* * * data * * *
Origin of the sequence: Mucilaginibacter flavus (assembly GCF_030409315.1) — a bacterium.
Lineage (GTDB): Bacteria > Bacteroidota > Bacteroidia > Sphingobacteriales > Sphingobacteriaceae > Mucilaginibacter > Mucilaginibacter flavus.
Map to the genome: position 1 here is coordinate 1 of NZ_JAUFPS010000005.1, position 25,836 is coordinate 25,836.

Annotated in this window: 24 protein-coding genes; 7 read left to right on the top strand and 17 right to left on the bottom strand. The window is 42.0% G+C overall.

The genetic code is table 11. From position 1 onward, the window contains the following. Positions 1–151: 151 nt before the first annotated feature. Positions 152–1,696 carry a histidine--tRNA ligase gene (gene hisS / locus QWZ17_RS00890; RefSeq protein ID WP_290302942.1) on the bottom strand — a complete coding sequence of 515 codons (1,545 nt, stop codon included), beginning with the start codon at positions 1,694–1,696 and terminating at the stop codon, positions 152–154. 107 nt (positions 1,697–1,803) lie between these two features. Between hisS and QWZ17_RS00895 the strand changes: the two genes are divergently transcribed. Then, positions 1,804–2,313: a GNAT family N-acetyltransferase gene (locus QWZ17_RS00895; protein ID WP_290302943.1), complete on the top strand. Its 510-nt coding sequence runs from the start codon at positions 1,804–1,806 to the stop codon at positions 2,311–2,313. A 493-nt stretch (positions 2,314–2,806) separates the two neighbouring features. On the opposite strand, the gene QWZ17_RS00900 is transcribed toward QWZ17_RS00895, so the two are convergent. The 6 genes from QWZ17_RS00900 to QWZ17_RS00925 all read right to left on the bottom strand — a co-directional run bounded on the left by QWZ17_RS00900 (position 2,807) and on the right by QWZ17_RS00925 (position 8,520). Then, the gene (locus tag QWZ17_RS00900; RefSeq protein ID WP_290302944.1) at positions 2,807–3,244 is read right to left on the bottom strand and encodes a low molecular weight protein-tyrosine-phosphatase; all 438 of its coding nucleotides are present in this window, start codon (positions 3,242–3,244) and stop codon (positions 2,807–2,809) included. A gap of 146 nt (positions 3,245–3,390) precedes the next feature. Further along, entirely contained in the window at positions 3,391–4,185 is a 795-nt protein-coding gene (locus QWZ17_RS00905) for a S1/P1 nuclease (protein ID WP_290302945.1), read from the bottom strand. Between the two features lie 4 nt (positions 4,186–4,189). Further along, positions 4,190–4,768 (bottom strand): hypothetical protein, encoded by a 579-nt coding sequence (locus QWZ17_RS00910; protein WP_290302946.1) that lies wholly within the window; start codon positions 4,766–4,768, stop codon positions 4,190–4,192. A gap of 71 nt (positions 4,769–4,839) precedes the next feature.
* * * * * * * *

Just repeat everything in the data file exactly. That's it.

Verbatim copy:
Origin of the sequence: Mucilaginibacter flavus (assembly GCF_030409315.1) — a bacterium.
Lineage (GTDB): Bacteria > Bacteroidota > Bacteroidia > Sphingobacteriales > Sphingobacteriaceae > Mucilaginibacter > Mucilaginibacter flavus.
Map to the genome: position 1 here is coordinate 1 of NZ_JAUFPS010000005.1, position 25,836 is coordinate 25,836.

Annotated in this window: 24 protein-coding genes; 7 read left to right on the top strand and 17 right to left on the bottom strand. The window is 42.0% G+C overall.

The genetic code is table 11. From position 1 onward, the window contains the following. Positions 1–151: 151 nt before the first annotated feature. Positions 152–1,696 carry a histidine--tRNA ligase gene (gene hisS / locus QWZ17_RS00890; RefSeq protein ID WP_290302942.1) on the bottom strand — a complete coding sequence of 515 codons (1,545 nt, stop codon included), beginning with the start codon at positions 1,694–1,696 and terminating at the stop codon, positions 152–154. 107 nt (positions 1,697–1,803) lie between these two features. Between hisS and QWZ17_RS00895 the strand changes: the two genes are divergently transcribed. Then, positions 1,804–2,313: a GNAT family N-acetyltransferase gene (locus QWZ17_RS00895; protein ID WP_290302943.1), complete on the top strand. Its 510-nt coding sequence runs from the start codon at positions 1,804–1,806 to the stop codon at positions 2,311–2,313. A 493-nt stretch (positions 2,314–2,806) separates the two neighbouring features. On the opposite strand, the gene QWZ17_RS00900 is transcribed toward QWZ17_RS00895, so the two are convergent. The 6 genes from QWZ17_RS00900 to QWZ17_RS00925 all read right to left on the bottom strand — a co-directional run bounded on the left by QWZ17_RS00900 (position 2,807) and on the right by QWZ17_RS00925 (position 8,520). Then, the gene (locus tag QWZ17_RS00900; RefSeq protein ID WP_290302944.1) at positions 2,807–3,244 is read right to left on the bottom strand and encodes a low molecular weight protein-tyrosine-phosphatase; all 438 of its coding nucleotides are present in this window, start codon (positions 3,242–3,244) and stop codon (positions 2,807–2,809) included. A gap of 146 nt (positions 3,245–3,390) precedes the next feature. Further along, entirely contained in the window at positions 3,391–4,185 is a 795-nt protein-coding gene (locus QWZ17_RS00905) for a S1/P1 nuclease (protein ID WP_290302945.1), read from the bottom strand. Between the two features lie 4 nt (positions 4,186–4,189). Further along, positions 4,190–4,768 (bottom strand): hypothetical protein, encoded by a 579-nt coding sequence (locus QWZ17_RS00910; protein WP_290302946.1) that lies wholly within the window; start codon positions 4,766–4,768, stop codon positions 4,190–4,192. A gap of 71 nt (positions 4,769–4,839) precedes the next feature.